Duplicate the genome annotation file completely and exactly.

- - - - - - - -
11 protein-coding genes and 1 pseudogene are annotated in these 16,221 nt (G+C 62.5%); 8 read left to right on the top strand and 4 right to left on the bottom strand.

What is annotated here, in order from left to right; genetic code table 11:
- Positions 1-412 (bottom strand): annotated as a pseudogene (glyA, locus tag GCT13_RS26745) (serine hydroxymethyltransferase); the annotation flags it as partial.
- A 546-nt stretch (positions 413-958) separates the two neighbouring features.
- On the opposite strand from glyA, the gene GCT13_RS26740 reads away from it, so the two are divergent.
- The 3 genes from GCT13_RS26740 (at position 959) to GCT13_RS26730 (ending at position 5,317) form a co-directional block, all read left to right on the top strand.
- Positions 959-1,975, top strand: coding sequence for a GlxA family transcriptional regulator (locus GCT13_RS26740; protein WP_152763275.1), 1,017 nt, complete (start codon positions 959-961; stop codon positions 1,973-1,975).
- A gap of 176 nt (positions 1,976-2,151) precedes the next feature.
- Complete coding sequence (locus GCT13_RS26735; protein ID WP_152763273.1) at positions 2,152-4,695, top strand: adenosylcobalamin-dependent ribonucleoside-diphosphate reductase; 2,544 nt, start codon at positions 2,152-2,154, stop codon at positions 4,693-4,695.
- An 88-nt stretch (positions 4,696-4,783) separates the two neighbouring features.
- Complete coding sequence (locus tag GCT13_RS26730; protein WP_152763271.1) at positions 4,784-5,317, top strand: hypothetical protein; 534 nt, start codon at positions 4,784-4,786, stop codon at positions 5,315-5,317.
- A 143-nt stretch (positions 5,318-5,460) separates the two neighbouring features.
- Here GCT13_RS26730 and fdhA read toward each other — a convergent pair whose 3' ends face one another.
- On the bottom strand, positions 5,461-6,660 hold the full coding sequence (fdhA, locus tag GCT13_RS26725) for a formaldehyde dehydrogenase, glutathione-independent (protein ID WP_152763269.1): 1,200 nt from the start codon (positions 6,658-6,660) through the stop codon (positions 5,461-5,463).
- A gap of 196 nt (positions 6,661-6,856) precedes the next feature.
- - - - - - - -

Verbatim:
11 protein-coding genes and 1 pseudogene are annotated in these 16,221 nt (G+C 62.5%); 8 read left to right on the top strand and 4 right to left on the bottom strand.

What is annotated here, in order from left to right; genetic code table 11:
- Positions 1-412 (bottom strand): annotated as a pseudogene (glyA, locus tag GCT13_RS26745) (serine hydroxymethyltransferase); the annotation flags it as partial.
- A 546-nt stretch (positions 413-958) separates the two neighbouring features.
- On the opposite strand from glyA, the gene GCT13_RS26740 reads away from it, so the two are divergent.
- The 3 genes from GCT13_RS26740 (at position 959) to GCT13_RS26730 (ending at position 5,317) form a co-directional block, all read left to right on the top strand.
- Positions 959-1,975, top strand: coding sequence for a GlxA family transcriptional regulator (locus GCT13_RS26740; protein WP_152763275.1), 1,017 nt, complete (start codon positions 959-961; stop codon positions 1,973-1,975).
- A gap of 176 nt (positions 1,976-2,151) precedes the next feature.
- Complete coding sequence (locus GCT13_RS26735; protein ID WP_152763273.1) at positions 2,152-4,695, top strand: adenosylcobalamin-dependent ribonucleoside-diphosphate reductase; 2,544 nt, start codon at positions 2,152-2,154, stop codon at positions 4,693-4,695.
- An 88-nt stretch (positions 4,696-4,783) separates the two neighbouring features.
- Complete coding sequence (locus tag GCT13_RS26730; protein WP_152763271.1) at positions 4,784-5,317, top strand: hypothetical protein; 534 nt, start codon at positions 4,784-4,786, stop codon at positions 5,315-5,317.
- A 143-nt stretch (positions 5,318-5,460) separates the two neighbouring features.
- Here GCT13_RS26730 and fdhA read toward each other — a convergent pair whose 3' ends face one another.
- On the bottom strand, positions 5,461-6,660 hold the full coding sequence (fdhA, locus tag GCT13_RS26725) for a formaldehyde dehydrogenase, glutathione-independent (protein ID WP_152763269.1): 1,200 nt from the start codon (positions 6,658-6,660) through the stop codon (positions 5,461-5,463).
- A gap of 196 nt (positions 6,661-6,856) precedes the next feature.